All photos C/O Natasha Davey
The Wiiji’iwe Collective supports Indigenous artists by breaking down accessibility barriers
By: Subin Park, A&C Reporter
“Going together with the people”. Although not a direct translation, it closely describes the meaning behind Natasha Davey’s the Wiiji’iwe Collective. The Wiiji’iwe Collective is an Instagram-based shop that carries beaded accessories, moccasins, artwork and other hand-made items by Indigenous artists from Northern Ontario.
The shop’s story began in 2014, when Davey started her teaching career working with Grade 7 and 8 students in Aroland, a northern First Nations community. As a non-Indigenous person herself, the opportunity to teach there for three years allowed her to gain a deeper understanding of the Indigenous community and develop life-long friendships, many of which were with Indigenous artists.
“I went [to Aroland] without knowing what the North was and with little understanding of the Indigenous people in Canada,” explained Davey.
After returning from Aroland, she worked as a teacher development manager for Teach for Canada, a non-profit organization supporting teachers working in northern First Nations communities.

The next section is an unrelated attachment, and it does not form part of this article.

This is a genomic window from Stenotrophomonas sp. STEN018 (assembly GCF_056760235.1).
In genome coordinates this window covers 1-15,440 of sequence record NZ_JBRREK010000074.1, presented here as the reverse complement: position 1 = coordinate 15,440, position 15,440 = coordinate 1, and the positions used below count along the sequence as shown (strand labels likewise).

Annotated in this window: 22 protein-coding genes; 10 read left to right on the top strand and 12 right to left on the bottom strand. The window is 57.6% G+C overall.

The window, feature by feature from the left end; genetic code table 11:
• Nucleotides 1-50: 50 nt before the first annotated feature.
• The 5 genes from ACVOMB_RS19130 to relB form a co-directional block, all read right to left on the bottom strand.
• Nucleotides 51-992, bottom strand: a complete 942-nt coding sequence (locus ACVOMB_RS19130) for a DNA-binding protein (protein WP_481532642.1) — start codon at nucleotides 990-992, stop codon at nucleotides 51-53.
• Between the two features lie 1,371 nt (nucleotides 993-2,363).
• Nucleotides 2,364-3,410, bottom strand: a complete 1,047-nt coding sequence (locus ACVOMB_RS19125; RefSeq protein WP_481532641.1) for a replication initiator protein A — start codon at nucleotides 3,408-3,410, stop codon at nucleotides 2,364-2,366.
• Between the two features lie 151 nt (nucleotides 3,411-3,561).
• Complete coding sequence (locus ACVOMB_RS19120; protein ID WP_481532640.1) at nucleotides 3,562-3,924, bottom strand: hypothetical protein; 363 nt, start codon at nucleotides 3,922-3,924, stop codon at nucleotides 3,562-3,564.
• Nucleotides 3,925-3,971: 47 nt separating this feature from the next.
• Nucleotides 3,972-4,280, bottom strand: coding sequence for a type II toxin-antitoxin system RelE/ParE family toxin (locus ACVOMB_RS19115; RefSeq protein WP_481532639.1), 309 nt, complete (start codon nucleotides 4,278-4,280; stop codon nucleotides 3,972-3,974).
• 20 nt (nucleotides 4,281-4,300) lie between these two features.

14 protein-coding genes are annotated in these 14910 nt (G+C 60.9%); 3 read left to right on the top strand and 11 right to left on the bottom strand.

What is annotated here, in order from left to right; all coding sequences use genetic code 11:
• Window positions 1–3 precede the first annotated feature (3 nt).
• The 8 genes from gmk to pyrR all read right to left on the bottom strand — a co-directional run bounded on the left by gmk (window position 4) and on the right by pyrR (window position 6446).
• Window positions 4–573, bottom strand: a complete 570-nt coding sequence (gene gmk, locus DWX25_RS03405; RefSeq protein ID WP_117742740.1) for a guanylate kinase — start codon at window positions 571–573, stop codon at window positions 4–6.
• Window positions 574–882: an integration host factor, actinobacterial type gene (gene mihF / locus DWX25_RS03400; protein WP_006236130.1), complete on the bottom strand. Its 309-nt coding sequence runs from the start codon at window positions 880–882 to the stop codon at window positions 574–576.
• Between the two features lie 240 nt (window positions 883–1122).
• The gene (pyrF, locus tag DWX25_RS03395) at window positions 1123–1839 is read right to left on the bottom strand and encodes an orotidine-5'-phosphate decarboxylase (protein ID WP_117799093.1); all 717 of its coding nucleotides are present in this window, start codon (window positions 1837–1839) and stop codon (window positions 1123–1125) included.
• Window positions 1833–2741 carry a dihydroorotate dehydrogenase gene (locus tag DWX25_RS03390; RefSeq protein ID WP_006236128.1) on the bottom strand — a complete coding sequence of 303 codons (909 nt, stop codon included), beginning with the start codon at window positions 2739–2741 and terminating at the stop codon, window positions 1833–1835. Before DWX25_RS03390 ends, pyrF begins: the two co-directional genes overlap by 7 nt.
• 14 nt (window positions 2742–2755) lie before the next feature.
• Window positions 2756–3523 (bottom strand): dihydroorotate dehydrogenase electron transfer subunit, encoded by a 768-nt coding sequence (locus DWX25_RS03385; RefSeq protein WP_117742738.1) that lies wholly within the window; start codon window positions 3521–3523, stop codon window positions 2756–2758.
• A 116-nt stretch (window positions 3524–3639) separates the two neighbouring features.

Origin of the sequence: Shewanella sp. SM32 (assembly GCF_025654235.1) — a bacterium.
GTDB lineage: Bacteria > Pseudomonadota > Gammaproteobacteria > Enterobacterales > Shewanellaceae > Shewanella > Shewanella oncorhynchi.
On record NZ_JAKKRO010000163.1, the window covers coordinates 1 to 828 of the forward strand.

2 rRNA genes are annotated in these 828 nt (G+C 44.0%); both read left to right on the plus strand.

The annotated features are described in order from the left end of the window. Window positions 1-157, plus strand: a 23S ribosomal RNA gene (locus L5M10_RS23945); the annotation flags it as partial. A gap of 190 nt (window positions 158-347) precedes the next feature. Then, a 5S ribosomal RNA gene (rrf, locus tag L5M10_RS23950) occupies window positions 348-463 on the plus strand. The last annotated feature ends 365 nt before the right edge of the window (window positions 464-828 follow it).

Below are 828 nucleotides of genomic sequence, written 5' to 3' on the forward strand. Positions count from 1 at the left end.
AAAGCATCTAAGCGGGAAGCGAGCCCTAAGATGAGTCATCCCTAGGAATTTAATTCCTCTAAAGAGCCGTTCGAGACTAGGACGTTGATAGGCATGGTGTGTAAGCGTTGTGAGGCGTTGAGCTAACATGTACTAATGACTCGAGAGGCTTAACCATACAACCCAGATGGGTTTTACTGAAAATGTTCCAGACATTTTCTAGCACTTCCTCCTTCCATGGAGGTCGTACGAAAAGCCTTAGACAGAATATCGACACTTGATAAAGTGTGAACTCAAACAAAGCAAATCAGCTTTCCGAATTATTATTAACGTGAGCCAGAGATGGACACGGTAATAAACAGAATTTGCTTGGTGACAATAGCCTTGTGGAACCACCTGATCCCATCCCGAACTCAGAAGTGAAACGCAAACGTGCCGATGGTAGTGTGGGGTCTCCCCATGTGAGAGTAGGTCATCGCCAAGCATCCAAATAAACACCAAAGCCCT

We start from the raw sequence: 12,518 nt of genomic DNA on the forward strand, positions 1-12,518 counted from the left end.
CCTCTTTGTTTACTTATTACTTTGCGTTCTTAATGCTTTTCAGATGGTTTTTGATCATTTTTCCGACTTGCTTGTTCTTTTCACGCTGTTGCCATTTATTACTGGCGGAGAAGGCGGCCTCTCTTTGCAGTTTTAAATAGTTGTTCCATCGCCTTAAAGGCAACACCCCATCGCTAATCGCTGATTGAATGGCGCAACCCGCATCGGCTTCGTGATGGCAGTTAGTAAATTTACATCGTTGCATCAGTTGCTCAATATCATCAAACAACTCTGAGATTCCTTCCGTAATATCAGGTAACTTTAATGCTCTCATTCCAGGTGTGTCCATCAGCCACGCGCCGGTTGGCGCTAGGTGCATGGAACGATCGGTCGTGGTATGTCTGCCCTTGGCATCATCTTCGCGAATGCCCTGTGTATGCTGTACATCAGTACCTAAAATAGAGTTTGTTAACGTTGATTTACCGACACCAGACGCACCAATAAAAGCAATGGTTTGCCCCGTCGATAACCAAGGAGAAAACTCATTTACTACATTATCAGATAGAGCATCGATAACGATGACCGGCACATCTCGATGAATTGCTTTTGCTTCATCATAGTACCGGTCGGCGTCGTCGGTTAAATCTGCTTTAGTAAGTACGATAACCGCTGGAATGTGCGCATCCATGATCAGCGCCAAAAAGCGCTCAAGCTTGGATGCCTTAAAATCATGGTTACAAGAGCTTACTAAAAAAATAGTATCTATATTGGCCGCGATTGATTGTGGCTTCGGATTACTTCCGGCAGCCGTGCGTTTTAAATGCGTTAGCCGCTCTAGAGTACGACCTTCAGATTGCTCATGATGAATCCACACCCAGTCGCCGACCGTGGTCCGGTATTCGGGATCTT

When Davey returned to her home in Hamilton, she missed her friends in the northern community very much. She also had people inquire about where to get similar beaded accessories and moccasins she owned. Recognizing the demand for Indigenous art and artifacts as well as the difficulty of connecting with Indigenous artists living in remote reserves, Davey was inspired to create The Wiiji’iwe Collective.
“I [want it] to be known that, from this collective, I’m not profiting from the Indigenous community and I’m really doing it to support the Indigenous artists who are in remote northern places, who don’t have as much exposure as [they would] in southern Ontario,” explained Davey.
Davey launched the collective last year in consultation with Elders and friends in the Indigenous community. On Nov. 7, the collective will celebrate its one year anniversary. It was important for her to discuss the project idea with Indigenous members and gather their input as she was conscious of her place as an ally and wanted to hold space for the Indigenous community. In support of Davey, two of the Elders she consulted with gifted her the name Wiiji’iwe for the project.